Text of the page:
Yeats explores his uncertainties further in subsequent “Crossways” poems, such as “The Sad Shepherd” and the several poems inspired by classical Indian literature that follow. “The Indian upon God” considers whether any deity merely mirrors a narcissistic self, while a similarly narcissistic “parrot . . . / Raging at his own image in the enamelled sea” presides over the paradise promised by “The Indian to his Love.” The possibility that poetic words might encourage a self-deceiving solipsism was taken up by an even greater number of poems in the original 1889 book; it represented an obvious nightmare for a young poet who feared nothing more than being trapped inside a fragmented inner being, isolated from cultural and spiritual unities. In 1889, however, the Indian lyrics came before rather than after “The Song of the Happy Shepherd,” which there was followed by “The Madness of King Goll,” an equally revealing early poem that also earned a prominent place in “Crossways.” “King Goll” calls attention to the Happy Shepherd's uncertainties by dramatizing a warring king who has given up dusty deeds only to find that poetic dreams foster “inhuman” desires for things beyond the reach of mere mortals. The poem also illustrates another important facet of Yeats's early work: its interest in pre-Christian Ireland's heroic myths, something emphasized in the 1889 collection by the imposing presence of its lengthy title poem. Yeats based “The Wanderings of Oisin” on an old Irish legend known through comparatively recent English translations. It centers on a warrior much like King Goll whose decision to abandon the mortal world of his fighting companions similarly ends in disaster. Following a beautiful supernatural woman called Niamh (pronounced “NEE-iv”), Oisin crosses western seas to otherworldly islands inhabited by immortals; there he devotes a hundred years each to dancing, fighting, and resting before yielding to the impulse to revisit his former companions. He returns to find them long dead, their heroic, pagan way of life tamed by the Christian orthodoxies of the recently arrived Saint Patrick. Touching the earth, Oisin breaks the spell that has preserved his youth and is suddenly withered by the weight of his 300-year absence. Urged by the saint to repent and convert, he defiantly vows to rejoin the warriors of old, even if he must do so in hell.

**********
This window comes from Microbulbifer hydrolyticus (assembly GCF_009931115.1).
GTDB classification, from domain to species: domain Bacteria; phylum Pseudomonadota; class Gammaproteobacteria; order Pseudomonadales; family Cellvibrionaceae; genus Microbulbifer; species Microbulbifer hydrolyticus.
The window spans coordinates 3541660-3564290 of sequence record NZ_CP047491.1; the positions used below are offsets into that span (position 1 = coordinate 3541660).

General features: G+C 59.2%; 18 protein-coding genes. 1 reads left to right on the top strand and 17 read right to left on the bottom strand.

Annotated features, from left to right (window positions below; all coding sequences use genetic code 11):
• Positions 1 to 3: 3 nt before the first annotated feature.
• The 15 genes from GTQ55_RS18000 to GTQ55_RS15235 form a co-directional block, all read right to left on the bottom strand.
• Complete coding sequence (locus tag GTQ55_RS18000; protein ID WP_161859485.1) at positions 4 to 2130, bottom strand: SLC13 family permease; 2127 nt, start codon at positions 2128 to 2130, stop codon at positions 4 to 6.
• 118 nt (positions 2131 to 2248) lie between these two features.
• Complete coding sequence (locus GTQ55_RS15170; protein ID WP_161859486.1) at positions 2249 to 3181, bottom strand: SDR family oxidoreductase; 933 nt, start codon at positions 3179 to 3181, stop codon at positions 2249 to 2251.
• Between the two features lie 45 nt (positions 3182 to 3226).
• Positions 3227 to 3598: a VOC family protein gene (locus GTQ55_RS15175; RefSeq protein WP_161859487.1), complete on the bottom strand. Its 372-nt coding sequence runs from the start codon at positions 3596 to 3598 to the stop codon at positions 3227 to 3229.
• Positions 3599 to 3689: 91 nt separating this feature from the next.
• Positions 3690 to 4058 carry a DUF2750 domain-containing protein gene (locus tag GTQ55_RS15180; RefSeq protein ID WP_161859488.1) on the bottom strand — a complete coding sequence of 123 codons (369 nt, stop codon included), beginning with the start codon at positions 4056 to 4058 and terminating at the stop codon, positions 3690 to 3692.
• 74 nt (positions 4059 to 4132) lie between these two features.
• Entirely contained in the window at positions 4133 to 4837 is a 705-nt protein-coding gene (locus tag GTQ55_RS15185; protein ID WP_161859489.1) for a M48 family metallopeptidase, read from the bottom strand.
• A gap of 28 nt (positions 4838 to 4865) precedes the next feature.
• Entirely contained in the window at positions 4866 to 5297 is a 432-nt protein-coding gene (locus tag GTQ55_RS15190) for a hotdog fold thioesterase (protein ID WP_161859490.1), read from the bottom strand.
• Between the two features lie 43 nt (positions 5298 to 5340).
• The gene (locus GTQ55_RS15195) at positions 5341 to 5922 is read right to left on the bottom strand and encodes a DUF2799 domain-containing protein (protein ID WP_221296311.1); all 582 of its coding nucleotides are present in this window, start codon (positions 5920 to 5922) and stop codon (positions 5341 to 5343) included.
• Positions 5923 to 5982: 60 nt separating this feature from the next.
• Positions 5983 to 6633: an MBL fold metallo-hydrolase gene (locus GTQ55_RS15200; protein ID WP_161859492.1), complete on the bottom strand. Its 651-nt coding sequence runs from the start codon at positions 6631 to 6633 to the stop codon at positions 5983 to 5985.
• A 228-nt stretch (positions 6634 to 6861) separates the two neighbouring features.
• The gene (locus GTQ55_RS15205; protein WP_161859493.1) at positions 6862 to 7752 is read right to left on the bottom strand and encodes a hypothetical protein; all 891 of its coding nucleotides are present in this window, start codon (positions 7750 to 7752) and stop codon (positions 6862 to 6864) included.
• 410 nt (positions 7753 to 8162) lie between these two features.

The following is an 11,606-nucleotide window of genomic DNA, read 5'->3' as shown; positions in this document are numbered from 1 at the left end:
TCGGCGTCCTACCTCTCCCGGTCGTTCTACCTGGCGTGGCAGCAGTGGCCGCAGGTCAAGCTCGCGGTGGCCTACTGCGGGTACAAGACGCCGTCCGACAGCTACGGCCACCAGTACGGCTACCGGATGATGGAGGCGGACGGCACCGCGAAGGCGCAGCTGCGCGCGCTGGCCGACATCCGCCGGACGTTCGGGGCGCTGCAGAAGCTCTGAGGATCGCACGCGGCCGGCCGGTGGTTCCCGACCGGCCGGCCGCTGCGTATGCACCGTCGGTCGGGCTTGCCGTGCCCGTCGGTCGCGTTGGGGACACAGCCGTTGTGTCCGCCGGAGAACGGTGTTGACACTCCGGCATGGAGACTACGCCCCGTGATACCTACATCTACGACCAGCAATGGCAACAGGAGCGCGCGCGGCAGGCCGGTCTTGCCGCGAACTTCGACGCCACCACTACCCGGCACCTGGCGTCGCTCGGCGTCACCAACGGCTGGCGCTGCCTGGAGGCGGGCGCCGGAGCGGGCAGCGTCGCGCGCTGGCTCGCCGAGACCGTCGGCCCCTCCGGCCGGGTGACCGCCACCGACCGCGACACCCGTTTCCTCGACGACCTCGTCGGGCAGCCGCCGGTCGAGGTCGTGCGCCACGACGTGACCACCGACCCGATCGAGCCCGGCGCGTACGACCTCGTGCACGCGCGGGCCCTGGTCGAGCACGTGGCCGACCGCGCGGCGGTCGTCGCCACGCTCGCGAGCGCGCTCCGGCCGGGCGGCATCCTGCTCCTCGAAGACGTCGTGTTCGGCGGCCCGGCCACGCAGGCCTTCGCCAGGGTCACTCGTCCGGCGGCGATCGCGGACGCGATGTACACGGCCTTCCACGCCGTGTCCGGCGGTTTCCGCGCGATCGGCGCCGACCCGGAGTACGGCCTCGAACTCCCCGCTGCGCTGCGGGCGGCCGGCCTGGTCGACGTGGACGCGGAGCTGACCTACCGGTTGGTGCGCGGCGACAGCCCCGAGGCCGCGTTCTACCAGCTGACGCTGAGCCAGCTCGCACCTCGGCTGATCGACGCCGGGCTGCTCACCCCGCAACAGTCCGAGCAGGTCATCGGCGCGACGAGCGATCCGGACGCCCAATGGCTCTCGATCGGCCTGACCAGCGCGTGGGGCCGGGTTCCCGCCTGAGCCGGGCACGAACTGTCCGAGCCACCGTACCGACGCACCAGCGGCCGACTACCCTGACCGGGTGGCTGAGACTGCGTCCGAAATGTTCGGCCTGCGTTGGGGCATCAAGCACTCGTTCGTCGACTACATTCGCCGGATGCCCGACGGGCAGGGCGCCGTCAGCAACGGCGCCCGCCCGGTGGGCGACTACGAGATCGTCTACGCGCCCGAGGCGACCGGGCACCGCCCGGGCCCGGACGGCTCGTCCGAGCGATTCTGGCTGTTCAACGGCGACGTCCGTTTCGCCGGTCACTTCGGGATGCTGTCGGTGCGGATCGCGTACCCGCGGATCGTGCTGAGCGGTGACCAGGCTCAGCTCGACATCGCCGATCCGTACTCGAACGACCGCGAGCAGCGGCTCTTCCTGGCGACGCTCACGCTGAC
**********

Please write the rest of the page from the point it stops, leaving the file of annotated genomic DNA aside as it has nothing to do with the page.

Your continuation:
Both “The Wanderings of Oisin” and “The Madness of King Goll” exemplify the youthful poet's emerging commitment to Irish cultural nationalism: they associate Ireland with traditions of heroism and beauty and so contest the demeaning stereotypes sometimes used by the British to justify their rule. Traces of a more radical nationalism also show up in “Oisin.” When the hero answers the saint by pledging loyalty to the Fenians, he invokes a name that Yeats's readers would have associated not only with Oisin's band of ancient warriors but also with the nineteenth-century forerunners of the Irish Republican Army. But the milder implications that predominate in “Oisin” and “King Goll” typify Yeats's earliest treatments of Irish heroic materials, distinguishing them from the more strident poems O'Leary had suggested as models. If one compares either “Oisin” or “King Goll” to such famous earlier poetic celebrations of Irish national heroes as James Mangan's translation of “O'Hussey's Ode to the Maguire” or Thomas Davis's “Lament for the Death of Owen Roe O'Neill,” one notices a number of differences that make Yeats's poems more complex. Yeats focuses on mythic heroes from an age that had faded centuries before the modern struggle between Ireland and Britain began; Mangan and Davis celebrate historical figures who led seventeenth-century rebellions. In Yeats's poems the central conflict takes place in the hero's psyche; Mangan and (especially) Davis describe external conflicts between the forces of Irish good and British evil. Their heroes are one-dimensional figures presented as having fought the good fight and as meriting unadulterated reverence. Oisin and King Goll are multifaceted: they appear more as failed questers than as tragically sacrificed patriots.

Indeed, “King Goll” depicts a man who becomes dissatisfied despite his success in unifying Ireland politically, driving away its foreign enemies, and bringing it prosperity. This happens when, at the climax of yet another violent triumph, he enters a “whirling and a wandering fire” that grows in his “most secret spirit” and inspires a strange vision of the cosmos and of the “battle-breaking men” around him. This epiphany enriches his perceptions, changing him from a shouting warrior who tramples in bloody mire to a gentle intimate of the natural world. But, by arousing desires for otherworldly experiences that he can imagine but never consummate, it also exiles him from human society and ultimately drives him mad. His “inhuman misery” is temporarily “quenched” after he finds a tympan, an ancient Irish stringed instrument that emblematically suggests Irish music and poetry. By the time we hear him speak, however, the tympan's wires have broken, and he seems fated to wander endlessly. The tympan's broken condition recalls the death of European poetic traditions confronted by the Happy Shepherd. It also evokes the precipitous decline of the Irish language and of native Gaelic culture that occurred in the early nineteenth century as a result of repressive British policies and the desolation wrought by famine. In so doing, it hints at Yeats's dissatisfaction with the English-language poetry written in Ireland